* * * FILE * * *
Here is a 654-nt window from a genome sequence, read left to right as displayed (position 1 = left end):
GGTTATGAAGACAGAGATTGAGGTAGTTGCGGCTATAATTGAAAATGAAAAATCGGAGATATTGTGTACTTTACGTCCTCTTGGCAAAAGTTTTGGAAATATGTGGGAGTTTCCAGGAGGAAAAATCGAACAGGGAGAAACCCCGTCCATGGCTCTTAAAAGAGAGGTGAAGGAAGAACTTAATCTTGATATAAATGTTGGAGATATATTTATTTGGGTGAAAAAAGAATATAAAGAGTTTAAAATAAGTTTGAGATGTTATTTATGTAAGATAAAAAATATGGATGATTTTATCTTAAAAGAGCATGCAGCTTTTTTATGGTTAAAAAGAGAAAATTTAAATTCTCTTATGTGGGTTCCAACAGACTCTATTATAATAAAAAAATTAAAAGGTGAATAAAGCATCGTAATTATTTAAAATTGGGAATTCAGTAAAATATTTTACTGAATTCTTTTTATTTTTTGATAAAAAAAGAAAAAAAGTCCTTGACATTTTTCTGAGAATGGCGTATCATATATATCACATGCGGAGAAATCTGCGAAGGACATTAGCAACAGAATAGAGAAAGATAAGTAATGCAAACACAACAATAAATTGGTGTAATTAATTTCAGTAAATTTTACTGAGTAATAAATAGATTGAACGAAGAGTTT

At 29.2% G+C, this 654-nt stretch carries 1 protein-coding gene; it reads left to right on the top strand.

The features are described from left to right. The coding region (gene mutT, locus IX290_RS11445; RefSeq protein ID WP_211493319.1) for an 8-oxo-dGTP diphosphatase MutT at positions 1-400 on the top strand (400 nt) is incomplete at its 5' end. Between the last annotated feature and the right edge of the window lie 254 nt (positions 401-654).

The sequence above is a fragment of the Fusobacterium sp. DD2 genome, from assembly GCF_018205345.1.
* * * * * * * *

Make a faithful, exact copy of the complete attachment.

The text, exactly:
Here is a 654-nt window from a genome sequence, read left to right as displayed (position 1 = left end):
GGTTATGAAGACAGAGATTGAGGTAGTTGCGGCTATAATTGAAAATGAAAAATCGGAGATATTGTGTACTTTACGTCCTCTTGGCAAAAGTTTTGGAAATATGTGGGAGTTTCCAGGAGGAAAAATCGAACAGGGAGAAACCCCGTCCATGGCTCTTAAAAGAGAGGTGAAGGAAGAACTTAATCTTGATATAAATGTTGGAGATATATTTATTTGGGTGAAAAAAGAATATAAAGAGTTTAAAATAAGTTTGAGATGTTATTTATGTAAGATAAAAAATATGGATGATTTTATCTTAAAAGAGCATGCAGCTTTTTTATGGTTAAAAAGAGAAAATTTAAATTCTCTTATGTGGGTTCCAACAGACTCTATTATAATAAAAAAATTAAAAGGTGAATAAAGCATCGTAATTATTTAAAATTGGGAATTCAGTAAAATATTTTACTGAATTCTTTTTATTTTTTGATAAAAAAAGAAAAAAAGTCCTTGACATTTTTCTGAGAATGGCGTATCATATATATCACATGCGGAGAAATCTGCGAAGGACATTAGCAACAGAATAGAGAAAGATAAGTAATGCAAACACAACAATAAATTGGTGTAATTAATTTCAGTAAATTTTACTGAGTAATAAATAGATTGAACGAAGAGTTT

At 29.2% G+C, this 654-nt stretch carries 1 protein-coding gene; it reads left to right on the top strand.

The features are described from left to right. The coding region (gene mutT, locus IX290_RS11445; RefSeq protein ID WP_211493319.1) for an 8-oxo-dGTP diphosphatase MutT at positions 1-400 on the top strand (400 nt) is incomplete at its 5' end. Between the last annotated feature and the right edge of the window lie 254 nt (positions 401-654).

The sequence above is a fragment of the Fusobacterium sp. DD2 genome, from assembly GCF_018205345.1.